Boost this year’s harvest and reduce pest problems with less effort, while being kind to the environment. Employ row covers, chicken wire cloches and crop cages to prevent damage without the aid of chemicals.
Floating row covers of spun-bonded or woven materials let air, light, and water through to the covered plantings. The warm air that is captured protects the plantings from frosty temperatures. The coverings also prevent birds from dining on newly planted seeds and eliminate damage by certain insects like flea beetles, onion maggots, seed corn maggots, and leafhoppers that may infect lettuce, celery, and carrots with aster yellows disease.
Cover susceptible seeds and transplants at planting to prevent the insects from reaching the plants. Insects like flea beetles and onion and seed corn maggots overwinter as adults in the soil near the previous season’s planting. Move susceptible plants to a different part of the garden to avoid trapping the insects under the row cover with their favorite food source.
Double the benefit with less effort by planting short season radishes with long season cold crops such as cabbage, broccoli, and cauliflower. Harvest the radishes as the larger vegetable plants need the space. This will provide two harvests from one row. The row cover eliminates problems with root maggots on radishes, cabbage worms on cold crops, and rabbits from dining on them all.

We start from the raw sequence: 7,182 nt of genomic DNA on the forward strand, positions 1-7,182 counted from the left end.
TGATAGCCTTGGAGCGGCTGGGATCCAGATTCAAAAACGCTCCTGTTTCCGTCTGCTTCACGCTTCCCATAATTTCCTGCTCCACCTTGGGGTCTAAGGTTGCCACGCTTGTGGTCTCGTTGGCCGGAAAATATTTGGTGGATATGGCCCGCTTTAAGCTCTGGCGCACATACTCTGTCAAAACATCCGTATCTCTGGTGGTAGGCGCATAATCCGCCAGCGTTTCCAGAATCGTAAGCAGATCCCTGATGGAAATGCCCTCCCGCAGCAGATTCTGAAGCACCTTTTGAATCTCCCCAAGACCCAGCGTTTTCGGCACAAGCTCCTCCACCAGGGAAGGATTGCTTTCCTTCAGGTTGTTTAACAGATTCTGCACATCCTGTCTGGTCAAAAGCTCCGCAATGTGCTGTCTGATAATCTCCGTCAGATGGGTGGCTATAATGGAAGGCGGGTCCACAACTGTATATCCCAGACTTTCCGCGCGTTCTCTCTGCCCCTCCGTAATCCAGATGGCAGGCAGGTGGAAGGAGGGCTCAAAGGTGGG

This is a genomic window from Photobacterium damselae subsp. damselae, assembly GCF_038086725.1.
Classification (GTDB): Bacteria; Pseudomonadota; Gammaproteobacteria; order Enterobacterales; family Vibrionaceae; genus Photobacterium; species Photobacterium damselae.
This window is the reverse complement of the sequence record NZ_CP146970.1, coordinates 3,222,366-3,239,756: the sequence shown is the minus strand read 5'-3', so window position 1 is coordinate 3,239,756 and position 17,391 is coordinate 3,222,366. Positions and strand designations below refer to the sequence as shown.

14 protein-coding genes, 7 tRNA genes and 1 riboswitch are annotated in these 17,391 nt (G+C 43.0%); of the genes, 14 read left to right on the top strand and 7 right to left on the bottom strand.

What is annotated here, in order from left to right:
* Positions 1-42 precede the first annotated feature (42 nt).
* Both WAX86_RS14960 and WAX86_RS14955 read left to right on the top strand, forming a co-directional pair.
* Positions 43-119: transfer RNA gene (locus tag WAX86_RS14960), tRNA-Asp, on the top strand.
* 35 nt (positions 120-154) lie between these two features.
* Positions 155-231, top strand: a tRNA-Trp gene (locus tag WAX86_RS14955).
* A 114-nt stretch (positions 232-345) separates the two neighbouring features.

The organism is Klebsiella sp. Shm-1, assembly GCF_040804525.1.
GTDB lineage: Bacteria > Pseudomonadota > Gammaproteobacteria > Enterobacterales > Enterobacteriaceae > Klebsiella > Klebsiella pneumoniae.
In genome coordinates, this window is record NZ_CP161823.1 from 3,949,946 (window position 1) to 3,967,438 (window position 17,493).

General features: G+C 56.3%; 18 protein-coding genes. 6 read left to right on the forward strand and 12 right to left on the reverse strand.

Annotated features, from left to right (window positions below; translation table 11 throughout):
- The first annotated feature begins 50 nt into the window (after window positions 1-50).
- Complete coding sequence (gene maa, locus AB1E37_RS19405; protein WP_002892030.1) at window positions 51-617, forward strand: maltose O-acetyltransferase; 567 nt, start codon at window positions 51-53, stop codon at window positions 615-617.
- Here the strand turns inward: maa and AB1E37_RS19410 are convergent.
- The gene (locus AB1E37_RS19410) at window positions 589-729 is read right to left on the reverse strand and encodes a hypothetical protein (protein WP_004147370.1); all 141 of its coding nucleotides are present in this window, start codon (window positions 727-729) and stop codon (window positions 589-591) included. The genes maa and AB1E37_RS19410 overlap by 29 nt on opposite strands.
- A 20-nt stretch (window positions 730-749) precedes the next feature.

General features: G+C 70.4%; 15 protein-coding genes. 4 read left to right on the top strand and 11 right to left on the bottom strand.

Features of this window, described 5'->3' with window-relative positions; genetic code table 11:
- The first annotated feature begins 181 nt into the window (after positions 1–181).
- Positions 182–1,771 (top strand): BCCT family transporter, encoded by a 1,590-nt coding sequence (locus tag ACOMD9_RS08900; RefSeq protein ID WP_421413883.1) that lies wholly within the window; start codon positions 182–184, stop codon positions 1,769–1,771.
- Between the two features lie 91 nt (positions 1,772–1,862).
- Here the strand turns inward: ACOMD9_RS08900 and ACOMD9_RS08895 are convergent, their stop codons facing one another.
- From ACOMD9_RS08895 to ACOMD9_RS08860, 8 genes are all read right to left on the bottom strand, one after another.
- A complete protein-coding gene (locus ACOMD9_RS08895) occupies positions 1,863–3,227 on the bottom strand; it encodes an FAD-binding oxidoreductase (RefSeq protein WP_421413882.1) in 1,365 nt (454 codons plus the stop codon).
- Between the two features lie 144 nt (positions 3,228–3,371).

Basil and beans are favorites of Japanese beetles. Cover these at planting and since they do not need pollination to enjoy the harvest, leave the fabric in place throughout the season. Just lift to harvest and replace.
Cover squash at planting to prevent birds from dining on newly planted seeds and to reduce the risk of squash vine borer and squash bugs. The fabric prevents these insects from accessing the plants. Remove the covers when flowering begins to allow pollinators access to the blossoms. Don’t use row covers when planting squash in the same location as the previous year. Since squash vine borer insects will overwinter in the soil near the squash plants, the row cover will trap the insects and provide easy access to the plants. Continue to monitor for these pests throughout the remainder of the season.
Self-supporting mesh enclosures are another option for protecting plantings from insects, birds, and animals. Look for products like this that are simple to install and fold flat for easy storage when not in use. Finer mesh products keep out insect pests while larger mesh wire covers protect plantings from birds and animals, including hungry squirrels dining on greens and ripe tomatoes. Various sizes and designs provide coverage for individual plants, raised beds and berry bushes.
If you are looking to get an early start on your garden, try using a cold frame greenhouse. They allow you to start seeds and plants even earlier and help protect against pests.
Melinda Myers has written more than 20 gardening books, including Small Space Gardening. She hosts the “How to Grow Anything” DVD series and the Melinda’s Garden Moment TV & radio segments. Her website is MelindaMyers.com.
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